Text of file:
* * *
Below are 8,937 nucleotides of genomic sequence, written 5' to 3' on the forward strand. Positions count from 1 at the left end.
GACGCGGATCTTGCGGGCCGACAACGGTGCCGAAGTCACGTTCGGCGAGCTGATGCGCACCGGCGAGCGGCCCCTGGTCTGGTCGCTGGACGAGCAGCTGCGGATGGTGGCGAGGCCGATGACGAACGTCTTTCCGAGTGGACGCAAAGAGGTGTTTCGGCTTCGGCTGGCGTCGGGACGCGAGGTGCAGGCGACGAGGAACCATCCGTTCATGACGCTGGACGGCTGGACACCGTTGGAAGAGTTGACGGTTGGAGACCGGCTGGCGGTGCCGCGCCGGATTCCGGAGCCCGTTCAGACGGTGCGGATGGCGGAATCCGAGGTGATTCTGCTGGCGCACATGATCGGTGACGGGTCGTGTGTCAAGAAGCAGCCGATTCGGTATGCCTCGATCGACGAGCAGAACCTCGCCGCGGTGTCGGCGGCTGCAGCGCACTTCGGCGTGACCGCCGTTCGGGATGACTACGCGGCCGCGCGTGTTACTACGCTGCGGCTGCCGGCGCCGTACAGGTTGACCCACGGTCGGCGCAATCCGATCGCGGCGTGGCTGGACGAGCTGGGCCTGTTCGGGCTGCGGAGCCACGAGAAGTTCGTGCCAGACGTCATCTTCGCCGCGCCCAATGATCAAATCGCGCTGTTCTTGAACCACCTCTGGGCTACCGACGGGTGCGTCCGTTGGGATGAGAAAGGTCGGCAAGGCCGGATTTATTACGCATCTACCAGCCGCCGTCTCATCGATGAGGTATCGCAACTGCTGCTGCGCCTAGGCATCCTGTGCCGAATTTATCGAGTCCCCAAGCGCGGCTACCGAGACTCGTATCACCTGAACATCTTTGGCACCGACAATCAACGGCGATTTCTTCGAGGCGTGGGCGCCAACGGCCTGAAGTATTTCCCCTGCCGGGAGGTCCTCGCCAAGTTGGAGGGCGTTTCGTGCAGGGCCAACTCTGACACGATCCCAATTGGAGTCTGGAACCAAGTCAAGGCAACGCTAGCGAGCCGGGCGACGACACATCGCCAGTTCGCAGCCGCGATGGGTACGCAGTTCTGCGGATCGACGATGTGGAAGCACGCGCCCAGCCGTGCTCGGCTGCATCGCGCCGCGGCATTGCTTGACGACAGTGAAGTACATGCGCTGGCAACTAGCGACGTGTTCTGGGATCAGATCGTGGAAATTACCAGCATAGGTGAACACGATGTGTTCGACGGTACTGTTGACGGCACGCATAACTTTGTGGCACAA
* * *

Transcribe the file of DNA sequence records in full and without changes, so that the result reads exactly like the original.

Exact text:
Below are 8,937 nucleotides of genomic sequence, written 5' to 3' on the forward strand. Positions count from 1 at the left end.
GACGCGGATCTTGCGGGCCGACAACGGTGCCGAAGTCACGTTCGGCGAGCTGATGCGCACCGGCGAGCGGCCCCTGGTCTGGTCGCTGGACGAGCAGCTGCGGATGGTGGCGAGGCCGATGACGAACGTCTTTCCGAGTGGACGCAAAGAGGTGTTTCGGCTTCGGCTGGCGTCGGGACGCGAGGTGCAGGCGACGAGGAACCATCCGTTCATGACGCTGGACGGCTGGACACCGTTGGAAGAGTTGACGGTTGGAGACCGGCTGGCGGTGCCGCGCCGGATTCCGGAGCCCGTTCAGACGGTGCGGATGGCGGAATCCGAGGTGATTCTGCTGGCGCACATGATCGGTGACGGGTCGTGTGTCAAGAAGCAGCCGATTCGGTATGCCTCGATCGACGAGCAGAACCTCGCCGCGGTGTCGGCGGCTGCAGCGCACTTCGGCGTGACCGCCGTTCGGGATGACTACGCGGCCGCGCGTGTTACTACGCTGCGGCTGCCGGCGCCGTACAGGTTGACCCACGGTCGGCGCAATCCGATCGCGGCGTGGCTGGACGAGCTGGGCCTGTTCGGGCTGCGGAGCCACGAGAAGTTCGTGCCAGACGTCATCTTCGCCGCGCCCAATGATCAAATCGCGCTGTTCTTGAACCACCTCTGGGCTACCGACGGGTGCGTCCGTTGGGATGAGAAAGGTCGGCAAGGCCGGATTTATTACGCATCTACCAGCCGCCGTCTCATCGATGAGGTATCGCAACTGCTGCTGCGCCTAGGCATCCTGTGCCGAATTTATCGAGTCCCCAAGCGCGGCTACCGAGACTCGTATCACCTGAACATCTTTGGCACCGACAATCAACGGCGATTTCTTCGAGGCGTGGGCGCCAACGGCCTGAAGTATTTCCCCTGCCGGGAGGTCCTCGCCAAGTTGGAGGGCGTTTCGTGCAGGGCCAACTCTGACACGATCCCAATTGGAGTCTGGAACCAAGTCAAGGCAACGCTAGCGAGCCGGGCGACGACACATCGCCAGTTCGCAGCCGCGATGGGTACGCAGTTCTGCGGATCGACGATGTGGAAGCACGCGCCCAGCCGTGCTCGGCTGCATCGCGCCGCGGCATTGCTTGACGACAGTGAAGTACATGCGCTGGCAACTAGCGACGTGTTCTGGGATCAGATCGTGGAAATTACCAGCATAGGTGAACACGATGTGTTCGACGGTACTGTTGACGGCACGCATAACTTTGTGGCACAA